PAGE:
• October 6, 2021 at 3:31 pm
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    These issues must be picked up on by opposition parties at next local elections. These are weapons in their armoury not to be ignored. Both the lack of openness and clarity on huge cost overruns, deliberate lies akin to Trump (fake news you say Danny Thorpe?, what next, a storming of council buildings should you lose the next election???), and the cost to local taxpayers above budgeted costs. £14M spread across an assumed approx of 250,000 adult residents is £56/person or £112 per couple. Thats purely the overrun! That cannot be washed over, the vast majority of these payers will never cross the doors of the building paid for by them. It’s a scandal but one of many, Labour have to have had their day here, and it will still take a combined attack on their historical majority by Lib Dem and Green in cooperation, otherwise Labour will stay whatever they muck up. If you’re reading this from these 2 parties, start talking to each other. A coalition of parties could work well in Greenwich, it works so well at the national level in Germany.

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  • October 6, 2021 at 8:23 pm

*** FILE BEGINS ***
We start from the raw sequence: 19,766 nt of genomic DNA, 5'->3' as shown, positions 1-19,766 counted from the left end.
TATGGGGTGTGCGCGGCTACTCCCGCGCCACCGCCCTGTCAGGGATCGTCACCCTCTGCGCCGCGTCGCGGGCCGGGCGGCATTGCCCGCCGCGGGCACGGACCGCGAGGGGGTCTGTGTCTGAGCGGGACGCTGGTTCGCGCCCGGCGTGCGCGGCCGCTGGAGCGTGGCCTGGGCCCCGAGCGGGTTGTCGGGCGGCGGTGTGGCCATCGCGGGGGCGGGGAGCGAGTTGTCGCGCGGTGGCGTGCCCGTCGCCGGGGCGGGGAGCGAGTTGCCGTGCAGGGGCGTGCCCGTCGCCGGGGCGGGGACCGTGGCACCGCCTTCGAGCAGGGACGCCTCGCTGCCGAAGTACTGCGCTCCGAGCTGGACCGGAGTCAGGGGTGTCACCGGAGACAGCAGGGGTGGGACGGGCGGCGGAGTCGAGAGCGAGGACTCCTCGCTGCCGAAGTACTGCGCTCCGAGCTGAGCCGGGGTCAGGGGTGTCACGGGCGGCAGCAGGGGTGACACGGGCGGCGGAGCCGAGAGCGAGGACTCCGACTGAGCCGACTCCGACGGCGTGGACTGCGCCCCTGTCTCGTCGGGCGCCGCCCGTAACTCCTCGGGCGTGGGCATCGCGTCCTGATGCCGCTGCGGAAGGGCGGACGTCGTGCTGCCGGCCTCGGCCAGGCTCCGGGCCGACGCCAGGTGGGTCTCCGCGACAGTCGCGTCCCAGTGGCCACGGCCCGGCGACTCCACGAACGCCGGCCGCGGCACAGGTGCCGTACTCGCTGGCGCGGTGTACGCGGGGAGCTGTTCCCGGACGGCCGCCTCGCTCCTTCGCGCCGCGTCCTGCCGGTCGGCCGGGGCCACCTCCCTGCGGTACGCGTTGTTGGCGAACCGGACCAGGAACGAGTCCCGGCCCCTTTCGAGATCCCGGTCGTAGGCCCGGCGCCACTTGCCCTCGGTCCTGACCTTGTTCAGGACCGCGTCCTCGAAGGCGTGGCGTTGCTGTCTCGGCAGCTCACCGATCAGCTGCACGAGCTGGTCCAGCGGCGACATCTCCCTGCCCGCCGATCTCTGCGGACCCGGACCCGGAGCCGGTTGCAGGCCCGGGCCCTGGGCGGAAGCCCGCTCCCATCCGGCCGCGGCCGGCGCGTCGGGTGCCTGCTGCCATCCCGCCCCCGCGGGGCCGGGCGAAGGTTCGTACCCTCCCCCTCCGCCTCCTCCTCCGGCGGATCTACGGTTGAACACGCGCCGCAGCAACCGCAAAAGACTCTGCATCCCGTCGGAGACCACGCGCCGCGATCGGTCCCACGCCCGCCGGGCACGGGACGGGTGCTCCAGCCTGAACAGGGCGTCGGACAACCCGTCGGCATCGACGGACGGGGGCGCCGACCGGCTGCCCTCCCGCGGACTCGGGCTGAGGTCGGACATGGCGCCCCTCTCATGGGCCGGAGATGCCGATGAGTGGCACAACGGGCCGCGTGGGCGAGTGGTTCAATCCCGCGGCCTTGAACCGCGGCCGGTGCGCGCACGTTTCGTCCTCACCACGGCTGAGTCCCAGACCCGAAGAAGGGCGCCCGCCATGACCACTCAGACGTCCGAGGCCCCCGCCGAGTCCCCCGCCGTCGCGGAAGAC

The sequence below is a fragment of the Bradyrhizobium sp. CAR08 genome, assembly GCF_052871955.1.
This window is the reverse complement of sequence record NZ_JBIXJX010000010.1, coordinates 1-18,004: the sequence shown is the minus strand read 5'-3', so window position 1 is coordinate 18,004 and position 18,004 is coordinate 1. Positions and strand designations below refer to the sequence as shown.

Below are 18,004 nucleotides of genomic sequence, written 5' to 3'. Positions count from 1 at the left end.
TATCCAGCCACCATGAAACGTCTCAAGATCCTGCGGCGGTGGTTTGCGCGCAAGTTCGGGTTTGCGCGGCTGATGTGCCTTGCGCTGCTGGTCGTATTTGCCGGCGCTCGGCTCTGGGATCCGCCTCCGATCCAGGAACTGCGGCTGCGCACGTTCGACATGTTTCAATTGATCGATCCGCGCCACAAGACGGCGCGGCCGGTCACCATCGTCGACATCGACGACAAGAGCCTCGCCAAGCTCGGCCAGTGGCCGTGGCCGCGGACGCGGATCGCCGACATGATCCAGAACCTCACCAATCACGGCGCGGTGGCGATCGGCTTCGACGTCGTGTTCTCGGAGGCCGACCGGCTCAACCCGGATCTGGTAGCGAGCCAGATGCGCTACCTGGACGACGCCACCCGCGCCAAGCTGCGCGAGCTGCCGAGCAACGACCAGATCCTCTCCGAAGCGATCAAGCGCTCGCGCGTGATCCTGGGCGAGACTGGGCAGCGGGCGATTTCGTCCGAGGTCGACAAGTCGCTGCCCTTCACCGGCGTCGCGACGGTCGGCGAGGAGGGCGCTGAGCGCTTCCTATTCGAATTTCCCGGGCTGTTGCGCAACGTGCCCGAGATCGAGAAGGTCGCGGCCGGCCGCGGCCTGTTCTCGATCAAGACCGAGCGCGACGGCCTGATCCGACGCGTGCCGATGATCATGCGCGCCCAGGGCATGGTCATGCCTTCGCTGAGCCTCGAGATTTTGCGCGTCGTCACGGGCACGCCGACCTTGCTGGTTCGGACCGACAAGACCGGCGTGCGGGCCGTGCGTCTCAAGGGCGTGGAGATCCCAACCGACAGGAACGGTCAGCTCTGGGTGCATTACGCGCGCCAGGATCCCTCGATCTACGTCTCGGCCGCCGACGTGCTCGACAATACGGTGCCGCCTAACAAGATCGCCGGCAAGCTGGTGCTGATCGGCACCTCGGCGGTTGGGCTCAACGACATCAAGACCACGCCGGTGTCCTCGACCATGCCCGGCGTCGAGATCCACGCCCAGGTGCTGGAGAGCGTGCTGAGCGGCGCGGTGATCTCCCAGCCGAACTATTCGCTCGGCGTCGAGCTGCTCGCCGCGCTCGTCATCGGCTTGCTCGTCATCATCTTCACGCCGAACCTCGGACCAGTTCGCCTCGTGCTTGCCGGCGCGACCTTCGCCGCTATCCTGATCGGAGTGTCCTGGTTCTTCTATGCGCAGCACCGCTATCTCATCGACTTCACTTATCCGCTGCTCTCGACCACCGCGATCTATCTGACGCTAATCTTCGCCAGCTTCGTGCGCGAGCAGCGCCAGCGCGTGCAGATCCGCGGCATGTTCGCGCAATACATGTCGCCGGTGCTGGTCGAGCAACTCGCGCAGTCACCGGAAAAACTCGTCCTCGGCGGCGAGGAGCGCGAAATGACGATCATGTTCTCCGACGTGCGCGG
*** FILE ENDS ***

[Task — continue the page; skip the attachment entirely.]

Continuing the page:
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    Don’t worry, ‘Scholz will sort it’.

    Reply
  • October 7, 2021 at 12:31 pm
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    Funds better spent elsewhere, it’s a shame the money wasn’t spent on converting Riverside house to apartments for those on the ever growing housing waiting list.

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  • October 9, 2021 at 12:12 am
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    I think Woolwich works needed to happen or else the units would stay empty until they fall into disrepair. That said the lack of transparency and refusal to disclose the overruns should be investigated by the department of communities and local government. It is shambolic that a publicly funded project is not being scrutinised by the local authority moreover that same authority is hiding the issues. Heads should roll over this.

    Reply